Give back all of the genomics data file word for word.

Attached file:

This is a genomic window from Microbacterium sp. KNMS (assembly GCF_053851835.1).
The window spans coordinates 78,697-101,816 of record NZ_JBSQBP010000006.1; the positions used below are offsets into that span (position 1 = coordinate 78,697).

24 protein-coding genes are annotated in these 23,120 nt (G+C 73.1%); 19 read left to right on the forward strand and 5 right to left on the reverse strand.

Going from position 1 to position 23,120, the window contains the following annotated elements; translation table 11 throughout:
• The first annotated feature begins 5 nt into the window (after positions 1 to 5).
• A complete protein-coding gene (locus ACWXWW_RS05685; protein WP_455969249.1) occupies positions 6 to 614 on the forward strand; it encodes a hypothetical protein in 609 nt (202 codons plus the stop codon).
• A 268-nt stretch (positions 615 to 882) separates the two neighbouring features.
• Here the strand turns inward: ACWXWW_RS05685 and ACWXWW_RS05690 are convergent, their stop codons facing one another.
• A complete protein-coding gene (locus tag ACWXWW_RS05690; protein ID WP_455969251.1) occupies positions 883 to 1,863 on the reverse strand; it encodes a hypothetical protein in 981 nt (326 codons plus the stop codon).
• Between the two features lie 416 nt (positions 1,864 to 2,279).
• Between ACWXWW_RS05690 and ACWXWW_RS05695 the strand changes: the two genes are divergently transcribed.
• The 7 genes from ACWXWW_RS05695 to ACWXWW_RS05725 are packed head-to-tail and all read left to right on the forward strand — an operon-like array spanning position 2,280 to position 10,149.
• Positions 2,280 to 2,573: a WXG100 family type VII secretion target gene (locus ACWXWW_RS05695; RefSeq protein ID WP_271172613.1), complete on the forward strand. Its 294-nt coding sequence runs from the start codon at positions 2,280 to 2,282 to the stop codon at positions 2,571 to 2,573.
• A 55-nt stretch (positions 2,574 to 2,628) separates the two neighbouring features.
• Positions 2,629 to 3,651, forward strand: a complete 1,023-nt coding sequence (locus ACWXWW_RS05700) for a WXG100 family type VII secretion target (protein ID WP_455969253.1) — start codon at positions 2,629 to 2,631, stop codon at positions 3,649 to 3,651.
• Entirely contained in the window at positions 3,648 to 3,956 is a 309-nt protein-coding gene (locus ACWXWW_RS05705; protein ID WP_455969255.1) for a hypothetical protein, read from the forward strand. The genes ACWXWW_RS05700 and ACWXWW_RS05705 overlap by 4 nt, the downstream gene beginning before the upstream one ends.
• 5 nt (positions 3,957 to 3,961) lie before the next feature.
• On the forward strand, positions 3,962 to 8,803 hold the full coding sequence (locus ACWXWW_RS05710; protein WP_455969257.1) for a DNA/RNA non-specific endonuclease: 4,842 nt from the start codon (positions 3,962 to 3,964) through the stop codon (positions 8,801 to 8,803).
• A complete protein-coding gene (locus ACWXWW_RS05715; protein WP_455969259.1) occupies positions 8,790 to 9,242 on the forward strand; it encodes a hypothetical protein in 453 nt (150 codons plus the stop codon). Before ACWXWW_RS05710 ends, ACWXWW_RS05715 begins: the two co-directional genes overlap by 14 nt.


This is a genomic window from Microbacterium sp. KNMS (assembly GCF_053851835.1).
The window spans coordinates 78,697-101,816 of record NZ_JBSQBP010000006.1; the positions used below are offsets into that span (position 1 = coordinate 78,697).

24 protein-coding genes are annotated in these 23,120 nt (G+C 73.1%); 19 read left to right on the forward strand and 5 right to left on the reverse strand.

Going from position 1 to position 23,120, the window contains the following annotated elements; translation table 11 throughout:
• The first annotated feature begins 5 nt into the window (after positions 1 to 5).
• A complete protein-coding gene (locus ACWXWW_RS05685; protein WP_455969249.1) occupies positions 6 to 614 on the forward strand; it encodes a hypothetical protein in 609 nt (202 codons plus the stop codon).
• A 268-nt stretch (positions 615 to 882) separates the two neighbouring features.
• Here the strand turns inward: ACWXWW_RS05685 and ACWXWW_RS05690 are convergent, their stop codons facing one another.
• A complete protein-coding gene (locus tag ACWXWW_RS05690; protein ID WP_455969251.1) occupies positions 883 to 1,863 on the reverse strand; it encodes a hypothetical protein in 981 nt (326 codons plus the stop codon).
• Between the two features lie 416 nt (positions 1,864 to 2,279).
• Between ACWXWW_RS05690 and ACWXWW_RS05695 the strand changes: the two genes are divergently transcribed.
• The 7 genes from ACWXWW_RS05695 to ACWXWW_RS05725 are packed head-to-tail and all read left to right on the forward strand — an operon-like array spanning position 2,280 to position 10,149.
• Positions 2,280 to 2,573: a WXG100 family type VII secretion target gene (locus ACWXWW_RS05695; RefSeq protein ID WP_271172613.1), complete on the forward strand. Its 294-nt coding sequence runs from the start codon at positions 2,280 to 2,282 to the stop codon at positions 2,571 to 2,573.
• A 55-nt stretch (positions 2,574 to 2,628) separates the two neighbouring features.
• Positions 2,629 to 3,651, forward strand: a complete 1,023-nt coding sequence (locus ACWXWW_RS05700) for a WXG100 family type VII secretion target (protein ID WP_455969253.1) — start codon at positions 2,629 to 2,631, stop codon at positions 3,649 to 3,651.
• Entirely contained in the window at positions 3,648 to 3,956 is a 309-nt protein-coding gene (locus ACWXWW_RS05705; protein ID WP_455969255.1) for a hypothetical protein, read from the forward strand. The genes ACWXWW_RS05700 and ACWXWW_RS05705 overlap by 4 nt, the downstream gene beginning before the upstream one ends.
• 5 nt (positions 3,957 to 3,961) lie before the next feature.
• On the forward strand, positions 3,962 to 8,803 hold the full coding sequence (locus ACWXWW_RS05710; protein WP_455969257.1) for a DNA/RNA non-specific endonuclease: 4,842 nt from the start codon (positions 3,962 to 3,964) through the stop codon (positions 8,801 to 8,803).
• A complete protein-coding gene (locus ACWXWW_RS05715; protein WP_455969259.1) occupies positions 8,790 to 9,242 on the forward strand; it encodes a hypothetical protein in 453 nt (150 codons plus the stop codon). Before ACWXWW_RS05710 ends, ACWXWW_RS05715 begins: the two co-directional genes overlap by 14 nt.